Friday, October 14, 2016

El Greco the Greek

Last night we attended Professor Marinia Lambraki-Plaka's very interesting lecture, PowerPoint presentation, and film screening, co-sponsored by the Society for the Preservation of the Greek Heritage, at the Center for Hellenic Studies in Washington, "The Enduring Legacy of El Greco: Monumental Works in Toledo and Escorial." She was introduced, in part in Greek, by Professor Gregory Nagy of Harvard, the Center's charismatic director.

Speaking inside Washington, DC's mini-Acropolis, just across Whitehaven Street from the Washington home of Hillary Clinton, Professor Lambraki-Plaka presented her case that the work of El Greco, seen by many as one of the foremost Spanish artists of all time, reflects his youthful Byzantine origins as an icon-painter in the town of Candia, prior to his migration to Rome and Toledo. Some 402 years after his death, it was time to recognize that El Greco was Greek.

Professor Lambraki-Plaka is director of the Glyptotek in Athens, and a leading scholar of El Greco. She began her talk by showing slides of thousands of Athenians lined up to view two works by El Greco purchased for the National Museum in Athens upon the 400th anniversary of his death in 2014, truly an impressive sight. On one level, her plea to treat El Greco as a Greek was a curious one, mostly because his name translates from Spanish to English directly as, "The Greek." So what exactly is the problem?

According to the professor, the problem is that many do not accept that The Greek was a Greek artist. She argued that El Greco's artistic style, which may appear strange or personal or avant-garde to the uninitiated, can best be explained through an understanding of Eastern iconographic traditions which El Greco brought to Western art. El Greco is a Greek artist, which explains some of his unconventional techniques, for his approach is rooted in Hellenism and Byzantium. His technical choices are an expression of the Greek Way, as Edith Hamilton called it, and his peculiar style a Greek choice by an artist who was a master of artistic technique of all kinds, including the Western portraiture techniques in his portrait of his son, Jorge Manuel (above).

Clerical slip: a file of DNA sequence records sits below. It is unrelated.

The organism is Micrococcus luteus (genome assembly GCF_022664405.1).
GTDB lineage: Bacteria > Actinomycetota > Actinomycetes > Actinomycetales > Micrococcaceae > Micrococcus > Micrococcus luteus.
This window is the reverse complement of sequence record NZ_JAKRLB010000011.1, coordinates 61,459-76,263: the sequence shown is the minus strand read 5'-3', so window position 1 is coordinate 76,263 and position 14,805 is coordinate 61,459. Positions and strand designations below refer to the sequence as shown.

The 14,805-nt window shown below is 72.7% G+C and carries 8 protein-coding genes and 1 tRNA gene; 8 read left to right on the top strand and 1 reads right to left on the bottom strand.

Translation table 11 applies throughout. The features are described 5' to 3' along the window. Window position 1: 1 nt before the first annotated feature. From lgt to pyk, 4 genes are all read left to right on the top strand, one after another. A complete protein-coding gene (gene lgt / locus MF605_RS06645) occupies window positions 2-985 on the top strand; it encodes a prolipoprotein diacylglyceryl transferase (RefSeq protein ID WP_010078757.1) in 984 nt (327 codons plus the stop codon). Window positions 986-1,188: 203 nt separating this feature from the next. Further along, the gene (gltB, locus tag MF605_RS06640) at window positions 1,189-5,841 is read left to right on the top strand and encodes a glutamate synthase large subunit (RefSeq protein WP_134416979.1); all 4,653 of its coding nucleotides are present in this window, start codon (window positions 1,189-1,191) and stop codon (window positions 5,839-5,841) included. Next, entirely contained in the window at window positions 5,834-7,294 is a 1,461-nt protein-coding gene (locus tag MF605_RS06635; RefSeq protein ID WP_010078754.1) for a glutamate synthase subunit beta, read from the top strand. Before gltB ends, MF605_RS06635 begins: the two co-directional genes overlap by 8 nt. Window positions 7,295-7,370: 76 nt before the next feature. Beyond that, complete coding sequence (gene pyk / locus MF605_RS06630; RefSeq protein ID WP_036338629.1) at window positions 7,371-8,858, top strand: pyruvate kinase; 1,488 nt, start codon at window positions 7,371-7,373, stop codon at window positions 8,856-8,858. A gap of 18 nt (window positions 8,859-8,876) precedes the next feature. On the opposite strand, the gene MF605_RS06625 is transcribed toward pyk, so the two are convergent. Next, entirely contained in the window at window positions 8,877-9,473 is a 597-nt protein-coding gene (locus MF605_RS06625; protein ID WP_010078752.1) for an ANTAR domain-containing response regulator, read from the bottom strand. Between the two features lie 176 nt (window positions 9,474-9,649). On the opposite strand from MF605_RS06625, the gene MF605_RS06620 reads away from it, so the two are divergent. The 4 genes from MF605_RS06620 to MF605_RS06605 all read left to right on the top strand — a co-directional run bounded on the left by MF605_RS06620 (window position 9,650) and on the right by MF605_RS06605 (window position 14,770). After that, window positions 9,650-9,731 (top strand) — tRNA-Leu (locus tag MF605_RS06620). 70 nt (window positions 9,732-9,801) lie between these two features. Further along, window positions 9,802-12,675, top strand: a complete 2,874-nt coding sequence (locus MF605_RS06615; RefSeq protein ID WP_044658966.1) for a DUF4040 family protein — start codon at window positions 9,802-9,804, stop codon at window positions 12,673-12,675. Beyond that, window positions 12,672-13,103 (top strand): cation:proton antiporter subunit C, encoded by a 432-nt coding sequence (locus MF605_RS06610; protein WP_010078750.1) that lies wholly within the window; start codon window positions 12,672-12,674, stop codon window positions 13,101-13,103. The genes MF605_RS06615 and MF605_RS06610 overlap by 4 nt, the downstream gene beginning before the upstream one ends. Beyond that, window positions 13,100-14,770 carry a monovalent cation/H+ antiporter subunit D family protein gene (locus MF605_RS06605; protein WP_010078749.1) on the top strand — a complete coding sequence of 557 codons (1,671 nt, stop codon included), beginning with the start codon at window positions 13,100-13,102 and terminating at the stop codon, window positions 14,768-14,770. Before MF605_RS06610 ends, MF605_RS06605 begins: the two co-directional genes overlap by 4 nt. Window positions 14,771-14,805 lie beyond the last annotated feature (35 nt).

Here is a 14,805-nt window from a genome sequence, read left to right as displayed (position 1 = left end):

His mastery of so many styles inspired modern artists such as Picasso, who adapted his works as templates for modernist interpretation, for example, Les Demoiselles d'Avignon, based upon El Greco's Vision of St. John.

El Greco's own years spent in Rome, as well as a bitter Counter-Reformation dispute over nudity in The Last Judgement with followers of Michaelangelo, may have led to his move to the ancient Spanish capital of Phillip II, where he could paint in his own personal style. Furthermore, according to Professor Lambraki-Plaka, the Greek element is especially signficant because the development of art in Greece itself, birthplace of Western Civilization and humanism rediscovered by the Renaissance, was denied to the Greeks by Ottoman occupation. In order to participate in the flowering of Western Civilization, El Greco needed to migrate to the West, to Rome and then Toledo--but in so doing, he never lost touch with his Byzantine roots, one reason he signed his name in Greek rather than Latin script.

Professor Lambraki-Plaka's remarks did not sound controversial when she made them to the audience at the Hellenic Center, but have been strongly disputed by Professor Cyril Mango, who wrote in The Oxford History of Byzantium: "The most famous Greek painter hailing from Crete, Dominico Theotokopoulos (El Greco), started his career with some rather Italianate icons, but was then completely won over by Mannerism. Despite claims to the contrary, the only Byzantine element of his famous paintings was his signature in Greek lettering." (left)

However, to this writer, admittedly an amateur, Professor Lambarki-Plaka's case sounded reasonably persuasive. First, because she displayed early icons painted by El Greco in the Byzantine style; secondly, because she analyzed the composition of El Greco's later Italian and Spanish paintings in comparison to the Byzantine works; thirdly, because of her Greek enthusiasm--and that of Greeks at the reception following her talk as well as those who lined up in Athens; and finally because of detailed visual analysis and comparison of early works to later ones, such as the Cretan Dormition of the Virgin (pre-1567) (left) and the Spanish Burial of Count Orgaz (1586-88) (right).

In a deft and diplomatic touch, the Hellenic Center reception following Professor Lambraki-Plaka's talk featured Spanish tapas, a culinary nod to the master's adopted country, as a member of the Greek diaspora who not only contributed to the Western canon, but who also indisputably influenced the development of modern art. Thus Picasso's modernism, in some sense, served as commentary on Byzantine icon-painting, just as El Greco's work did, perhaps nowhere more obviously than in Picasso's iconic 1950 Portrait of a Painter after El Greco.